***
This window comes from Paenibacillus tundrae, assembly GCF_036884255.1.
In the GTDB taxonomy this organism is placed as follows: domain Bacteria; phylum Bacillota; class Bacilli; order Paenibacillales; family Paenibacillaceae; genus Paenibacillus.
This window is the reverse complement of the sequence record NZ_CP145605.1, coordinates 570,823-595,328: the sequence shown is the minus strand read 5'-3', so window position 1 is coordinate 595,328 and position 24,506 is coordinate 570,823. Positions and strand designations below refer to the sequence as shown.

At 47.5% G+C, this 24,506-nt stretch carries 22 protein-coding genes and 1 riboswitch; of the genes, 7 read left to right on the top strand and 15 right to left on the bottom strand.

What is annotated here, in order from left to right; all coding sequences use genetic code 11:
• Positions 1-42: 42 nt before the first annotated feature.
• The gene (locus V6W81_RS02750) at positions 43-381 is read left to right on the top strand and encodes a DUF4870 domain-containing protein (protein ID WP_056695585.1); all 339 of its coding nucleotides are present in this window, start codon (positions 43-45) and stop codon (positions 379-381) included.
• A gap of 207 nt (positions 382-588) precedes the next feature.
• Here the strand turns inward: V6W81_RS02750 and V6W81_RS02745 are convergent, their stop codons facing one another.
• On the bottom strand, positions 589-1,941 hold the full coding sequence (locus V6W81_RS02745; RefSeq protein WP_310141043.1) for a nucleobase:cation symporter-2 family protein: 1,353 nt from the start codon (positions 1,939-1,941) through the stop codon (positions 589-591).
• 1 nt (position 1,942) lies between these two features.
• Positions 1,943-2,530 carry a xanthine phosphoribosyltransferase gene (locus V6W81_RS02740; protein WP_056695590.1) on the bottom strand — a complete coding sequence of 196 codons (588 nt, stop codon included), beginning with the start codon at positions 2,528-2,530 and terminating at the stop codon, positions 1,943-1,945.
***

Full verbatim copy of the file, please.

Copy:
This window comes from Paenibacillus tundrae, assembly GCF_036884255.1.
In the GTDB taxonomy this organism is placed as follows: domain Bacteria; phylum Bacillota; class Bacilli; order Paenibacillales; family Paenibacillaceae; genus Paenibacillus.
This window is the reverse complement of the sequence record NZ_CP145605.1, coordinates 570,823-595,328: the sequence shown is the minus strand read 5'-3', so window position 1 is coordinate 595,328 and position 24,506 is coordinate 570,823. Positions and strand designations below refer to the sequence as shown.

At 47.5% G+C, this 24,506-nt stretch carries 22 protein-coding genes and 1 riboswitch; of the genes, 7 read left to right on the top strand and 15 right to left on the bottom strand.

What is annotated here, in order from left to right; all coding sequences use genetic code 11:
• Positions 1-42: 42 nt before the first annotated feature.
• The gene (locus V6W81_RS02750) at positions 43-381 is read left to right on the top strand and encodes a DUF4870 domain-containing protein (protein ID WP_056695585.1); all 339 of its coding nucleotides are present in this window, start codon (positions 43-45) and stop codon (positions 379-381) included.
• A gap of 207 nt (positions 382-588) precedes the next feature.
• Here the strand turns inward: V6W81_RS02750 and V6W81_RS02745 are convergent, their stop codons facing one another.
• On the bottom strand, positions 589-1,941 hold the full coding sequence (locus V6W81_RS02745; RefSeq protein WP_310141043.1) for a nucleobase:cation symporter-2 family protein: 1,353 nt from the start codon (positions 1,939-1,941) through the stop codon (positions 589-591).
• 1 nt (position 1,942) lies between these two features.
• Positions 1,943-2,530 carry a xanthine phosphoribosyltransferase gene (locus V6W81_RS02740; protein WP_056695590.1) on the bottom strand — a complete coding sequence of 196 codons (588 nt, stop codon included), beginning with the start codon at positions 2,528-2,530 and terminating at the stop codon, positions 1,943-1,945.